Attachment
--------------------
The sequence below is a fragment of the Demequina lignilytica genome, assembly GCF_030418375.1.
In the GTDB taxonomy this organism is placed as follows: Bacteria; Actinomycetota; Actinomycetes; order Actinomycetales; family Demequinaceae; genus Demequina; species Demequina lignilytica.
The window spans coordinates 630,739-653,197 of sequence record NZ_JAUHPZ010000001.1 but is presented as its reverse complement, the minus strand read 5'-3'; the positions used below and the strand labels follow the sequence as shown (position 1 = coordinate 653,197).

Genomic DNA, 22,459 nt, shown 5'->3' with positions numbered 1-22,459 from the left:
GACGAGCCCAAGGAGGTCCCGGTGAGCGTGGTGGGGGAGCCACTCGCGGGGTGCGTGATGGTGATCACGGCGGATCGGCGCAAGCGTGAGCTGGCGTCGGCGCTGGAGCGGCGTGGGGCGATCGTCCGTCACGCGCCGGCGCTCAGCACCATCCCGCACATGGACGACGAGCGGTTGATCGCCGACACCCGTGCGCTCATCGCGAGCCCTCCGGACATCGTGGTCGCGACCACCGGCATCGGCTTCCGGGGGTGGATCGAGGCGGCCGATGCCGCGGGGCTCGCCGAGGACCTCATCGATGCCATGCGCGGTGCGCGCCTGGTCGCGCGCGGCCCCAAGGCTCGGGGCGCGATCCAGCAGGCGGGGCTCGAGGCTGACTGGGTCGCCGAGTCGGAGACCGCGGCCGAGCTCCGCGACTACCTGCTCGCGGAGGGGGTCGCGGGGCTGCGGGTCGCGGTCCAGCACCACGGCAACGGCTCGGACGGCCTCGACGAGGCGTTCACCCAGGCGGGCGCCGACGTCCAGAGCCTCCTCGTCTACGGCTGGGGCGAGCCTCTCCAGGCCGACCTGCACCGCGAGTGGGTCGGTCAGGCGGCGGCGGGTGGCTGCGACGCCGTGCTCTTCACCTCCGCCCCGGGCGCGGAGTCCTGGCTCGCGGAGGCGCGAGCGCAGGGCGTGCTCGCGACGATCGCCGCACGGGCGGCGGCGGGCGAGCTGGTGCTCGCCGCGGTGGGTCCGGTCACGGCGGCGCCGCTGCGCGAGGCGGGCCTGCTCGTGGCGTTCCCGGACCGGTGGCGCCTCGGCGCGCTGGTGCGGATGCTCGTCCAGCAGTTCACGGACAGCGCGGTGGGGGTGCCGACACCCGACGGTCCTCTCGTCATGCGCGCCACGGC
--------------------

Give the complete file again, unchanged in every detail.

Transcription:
The sequence below is a fragment of the Demequina lignilytica genome, assembly GCF_030418375.1.
In the GTDB taxonomy this organism is placed as follows: Bacteria; Actinomycetota; Actinomycetes; order Actinomycetales; family Demequinaceae; genus Demequina; species Demequina lignilytica.
The window spans coordinates 630,739-653,197 of sequence record NZ_JAUHPZ010000001.1 but is presented as its reverse complement, the minus strand read 5'-3'; the positions used below and the strand labels follow the sequence as shown (position 1 = coordinate 653,197).

Genomic DNA, 22,459 nt, shown 5'->3' with positions numbered 1-22,459 from the left:
GACGAGCCCAAGGAGGTCCCGGTGAGCGTGGTGGGGGAGCCACTCGCGGGGTGCGTGATGGTGATCACGGCGGATCGGCGCAAGCGTGAGCTGGCGTCGGCGCTGGAGCGGCGTGGGGCGATCGTCCGTCACGCGCCGGCGCTCAGCACCATCCCGCACATGGACGACGAGCGGTTGATCGCCGACACCCGTGCGCTCATCGCGAGCCCTCCGGACATCGTGGTCGCGACCACCGGCATCGGCTTCCGGGGGTGGATCGAGGCGGCCGATGCCGCGGGGCTCGCCGAGGACCTCATCGATGCCATGCGCGGTGCGCGCCTGGTCGCGCGCGGCCCCAAGGCTCGGGGCGCGATCCAGCAGGCGGGGCTCGAGGCTGACTGGGTCGCCGAGTCGGAGACCGCGGCCGAGCTCCGCGACTACCTGCTCGCGGAGGGGGTCGCGGGGCTGCGGGTCGCGGTCCAGCACCACGGCAACGGCTCGGACGGCCTCGACGAGGCGTTCACCCAGGCGGGCGCCGACGTCCAGAGCCTCCTCGTCTACGGCTGGGGCGAGCCTCTCCAGGCCGACCTGCACCGCGAGTGGGTCGGTCAGGCGGCGGCGGGTGGCTGCGACGCCGTGCTCTTCACCTCCGCCCCGGGCGCGGAGTCCTGGCTCGCGGAGGCGCGAGCGCAGGGCGTGCTCGCGACGATCGCCGCACGGGCGGCGGCGGGCGAGCTGGTGCTCGCCGCGGTGGGTCCGGTCACGGCGGCGCCGCTGCGCGAGGCGGGCCTGCTCGTGGCGTTCCCGGACCGGTGGCGCCTCGGCGCGCTGGTGCGGATGCTCGTCCAGCAGTTCACGGACAGCGCGGTGGGGGTGCCGACACCCGACGGTCCTCTCGTCATGCGCGCCACGGC